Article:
Beabadoobee at Lafayette review | Swaying in song for Gen Z’s matriarch

Friday night saw 600 of Beabadoobee’s most determined fans filling London’s Lafayette as part of the Brits Week roster of balloted, intimate gigs in support of War Child. This surprise show came sandwiched between the end of the singer’s sell-out solo world tours and prior to her next bout of shows supporting Taylor Swift next month.



Panning the cramped room, the overarching demographic were Gen Z, alt girlies, and winning this competitive prize draw could only serve as affirmation of their collectively manifested lucky girl syndrome – the belief that you’re the luckiest girl in the world.

The crowd’s ears adjusted to the night ahead with early noughties indie rock bangers blasting from the speakers, broken by a distorted “Is it me or recently, time is moving slowly” from her ‘Beatopia Cultsong’ as the stage’s red lights dimmed in anticipation of Bea’s arrival.

Without time to waste, the cool singer and her equally cool band took to stage, easing into the evening with a slog of her earlier tracks ‘Worth It’, ‘Together’, ‘Charlie Brown’ and ‘Care’ from her debut studio album Fake It Flowers, testing the audience to single out the true day ones.


Given this first album dropped a mere three years ago, and Beabadoobee was plucked out as a BRITs rising star nominee, all seems pretty silly considering the scale of the singer’s success today, but when you see Bea playing live, it’s easy to validate the hype surrounding her. She really is that good.

The crowd volume instantly cranks all the way up when the bossa nova intro of ‘the perfect pair’ sounded out. From there, Bea and her band flitted between tracks from her different eras, with the songs from her latest album Beatopia popping off the most. She only played a small handful of these, most likely due to the personal depth these tracks offer, especially off the back of her recent breakup. On top of that, this emotional vulnerability must be even more challenging in a setting so intimate.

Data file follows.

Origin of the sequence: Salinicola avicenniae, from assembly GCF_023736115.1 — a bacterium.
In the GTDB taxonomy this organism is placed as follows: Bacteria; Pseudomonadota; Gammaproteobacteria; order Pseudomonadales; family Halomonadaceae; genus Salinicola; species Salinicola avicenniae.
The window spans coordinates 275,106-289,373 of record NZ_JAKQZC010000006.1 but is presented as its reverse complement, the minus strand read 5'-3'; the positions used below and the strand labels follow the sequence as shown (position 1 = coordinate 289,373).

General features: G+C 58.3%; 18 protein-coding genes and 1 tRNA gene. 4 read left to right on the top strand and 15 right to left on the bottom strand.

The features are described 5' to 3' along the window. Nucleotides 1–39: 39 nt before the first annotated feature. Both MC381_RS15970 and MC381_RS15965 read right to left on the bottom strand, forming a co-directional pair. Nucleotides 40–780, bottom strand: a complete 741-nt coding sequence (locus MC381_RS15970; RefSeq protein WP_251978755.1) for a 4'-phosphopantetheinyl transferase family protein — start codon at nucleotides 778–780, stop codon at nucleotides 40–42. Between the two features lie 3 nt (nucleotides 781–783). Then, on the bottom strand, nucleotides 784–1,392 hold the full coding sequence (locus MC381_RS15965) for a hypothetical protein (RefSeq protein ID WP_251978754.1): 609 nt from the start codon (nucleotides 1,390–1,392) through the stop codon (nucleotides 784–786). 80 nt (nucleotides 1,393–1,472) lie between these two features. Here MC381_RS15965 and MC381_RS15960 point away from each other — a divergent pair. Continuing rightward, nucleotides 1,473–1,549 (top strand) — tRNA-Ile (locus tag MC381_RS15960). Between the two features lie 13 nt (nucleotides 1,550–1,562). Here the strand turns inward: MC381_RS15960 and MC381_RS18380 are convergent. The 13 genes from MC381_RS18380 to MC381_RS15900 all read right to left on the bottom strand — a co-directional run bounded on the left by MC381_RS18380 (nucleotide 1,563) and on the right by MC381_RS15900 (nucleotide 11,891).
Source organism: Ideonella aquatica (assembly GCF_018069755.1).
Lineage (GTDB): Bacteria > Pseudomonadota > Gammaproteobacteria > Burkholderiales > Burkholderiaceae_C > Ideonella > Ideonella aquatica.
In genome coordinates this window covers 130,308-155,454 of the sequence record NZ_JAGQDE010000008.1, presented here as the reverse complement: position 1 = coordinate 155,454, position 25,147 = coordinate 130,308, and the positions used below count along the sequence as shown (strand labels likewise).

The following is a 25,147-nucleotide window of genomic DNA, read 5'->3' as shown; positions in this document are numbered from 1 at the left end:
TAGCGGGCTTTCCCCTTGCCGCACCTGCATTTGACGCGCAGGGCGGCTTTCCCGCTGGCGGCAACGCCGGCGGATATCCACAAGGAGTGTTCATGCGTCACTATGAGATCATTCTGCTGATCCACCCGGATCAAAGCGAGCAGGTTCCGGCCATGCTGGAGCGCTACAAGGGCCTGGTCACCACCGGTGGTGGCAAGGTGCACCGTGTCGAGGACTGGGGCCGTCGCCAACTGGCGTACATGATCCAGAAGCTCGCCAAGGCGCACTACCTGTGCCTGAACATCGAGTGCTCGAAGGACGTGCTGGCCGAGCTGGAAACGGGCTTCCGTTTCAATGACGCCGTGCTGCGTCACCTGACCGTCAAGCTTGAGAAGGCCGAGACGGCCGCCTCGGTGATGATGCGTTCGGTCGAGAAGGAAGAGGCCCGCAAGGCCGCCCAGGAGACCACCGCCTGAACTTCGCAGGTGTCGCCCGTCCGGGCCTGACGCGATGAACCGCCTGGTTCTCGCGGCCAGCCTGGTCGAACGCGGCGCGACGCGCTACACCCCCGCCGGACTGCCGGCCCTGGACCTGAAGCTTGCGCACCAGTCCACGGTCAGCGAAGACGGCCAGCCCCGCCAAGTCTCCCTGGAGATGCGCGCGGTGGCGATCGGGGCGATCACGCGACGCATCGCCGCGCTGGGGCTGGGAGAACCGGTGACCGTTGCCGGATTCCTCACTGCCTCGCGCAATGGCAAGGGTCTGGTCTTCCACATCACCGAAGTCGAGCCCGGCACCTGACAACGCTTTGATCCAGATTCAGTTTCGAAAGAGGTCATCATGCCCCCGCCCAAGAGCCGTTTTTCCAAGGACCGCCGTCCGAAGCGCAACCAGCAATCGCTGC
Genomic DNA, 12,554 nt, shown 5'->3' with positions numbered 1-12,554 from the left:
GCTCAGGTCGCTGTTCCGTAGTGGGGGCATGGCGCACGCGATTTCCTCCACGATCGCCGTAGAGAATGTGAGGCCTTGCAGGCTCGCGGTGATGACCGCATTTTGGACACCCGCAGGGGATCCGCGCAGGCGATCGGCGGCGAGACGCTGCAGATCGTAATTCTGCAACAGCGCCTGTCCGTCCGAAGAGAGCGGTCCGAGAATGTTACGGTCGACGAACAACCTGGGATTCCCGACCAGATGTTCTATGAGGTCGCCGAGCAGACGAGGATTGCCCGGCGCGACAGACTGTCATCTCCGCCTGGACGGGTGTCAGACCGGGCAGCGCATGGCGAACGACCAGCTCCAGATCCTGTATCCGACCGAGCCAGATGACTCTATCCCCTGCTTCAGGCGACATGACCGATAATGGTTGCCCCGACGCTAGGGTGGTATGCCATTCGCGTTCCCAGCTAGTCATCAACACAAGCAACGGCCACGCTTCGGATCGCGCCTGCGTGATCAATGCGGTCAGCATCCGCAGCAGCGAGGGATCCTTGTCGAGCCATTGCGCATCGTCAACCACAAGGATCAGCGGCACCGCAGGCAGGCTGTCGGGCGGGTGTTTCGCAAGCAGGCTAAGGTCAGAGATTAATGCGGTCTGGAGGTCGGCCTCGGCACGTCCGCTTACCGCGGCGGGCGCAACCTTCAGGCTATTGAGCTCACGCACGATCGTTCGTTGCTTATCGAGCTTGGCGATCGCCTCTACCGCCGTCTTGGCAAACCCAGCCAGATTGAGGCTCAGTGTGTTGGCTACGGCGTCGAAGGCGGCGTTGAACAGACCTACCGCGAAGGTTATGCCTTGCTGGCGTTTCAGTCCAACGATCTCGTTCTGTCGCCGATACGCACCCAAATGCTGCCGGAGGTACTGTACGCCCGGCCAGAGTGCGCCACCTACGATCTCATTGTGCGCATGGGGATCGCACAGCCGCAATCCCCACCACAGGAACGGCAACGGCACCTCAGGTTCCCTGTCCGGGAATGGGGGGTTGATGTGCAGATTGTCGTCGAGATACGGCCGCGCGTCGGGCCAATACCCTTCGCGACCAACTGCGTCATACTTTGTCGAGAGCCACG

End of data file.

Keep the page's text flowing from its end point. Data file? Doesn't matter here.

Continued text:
She sheepishly confessed her nerves and let the crowd know “I haven’t played a gig this small for a while”. Comparing the cosy Lafayette to her last sold-out London show at the eight times larger O2 Brixton Academy, it actually feels as though the setting is more suited to an artist like Beabadoobee.

Her USP is essentially rooted in noughties nostalgia, pairing her soft, nonchalant vocals over heavy rock instrumentals. So gigging in an unpolished manner at an intimate venue like Lafayette, therefore, feels straight out of the closing prom scene of a coming-of-age chick flick. The moment in the film you watched as a kid and deeply wished you were there.


Though not as epic as her Beatopia tracks, songs from her earlier discography got the crowd going nonetheless, with recognisable thrashers ‘She Plays Bass’ and ‘Back To Mars’ met with lots of soft-moshing and collective crowd bouncing. Bea and her fans do a very good job of getting you on board with the cutesy adolescence of it all, regardless of whether you’re a teenage girl or her 50-year-old, supervising dad.

After a faux ending with ‘Last Day on Earth’, Bea returned to stage and sat alone on a stool with her trusty acoustic guitar, starting off with the sickly-sweet ‘Coffee’, credited as the original catalyst of her career after it did the rounds on Tik Tok. The innocence of the room was palpable as the crowd swayed along and mimicked back the song’s infantile singing. This was broken up throughout by some drunken heckles of adoration, with a personal favourite being the very mis-timed “Bea!! You’re a bad bitch!!”; not to mention the lobbing of plushies and red rose bouquets which the singer had to dodge throughout the set.

She introduced her penultimate song with the preface, “This song isn’t out yet”, referring to her upcoming release ‘Glue’. Surprisingly, every word was sung back by the super fans who clearly did their homework, revising her Tiny Desk performance of it a couple months ago, which left the singer visibly touched and giggly throughout the song.

The full band returned for one last gritty banger, ‘Cologne’, to sign off the night, as Bea thanked and hugged all the stans within reaching distance. Even after a set as short and sweet as Friday night’s, it’s very easy to see why these Gen Z girlies choose Bea as their matriarch. All hail Beabadoobee.

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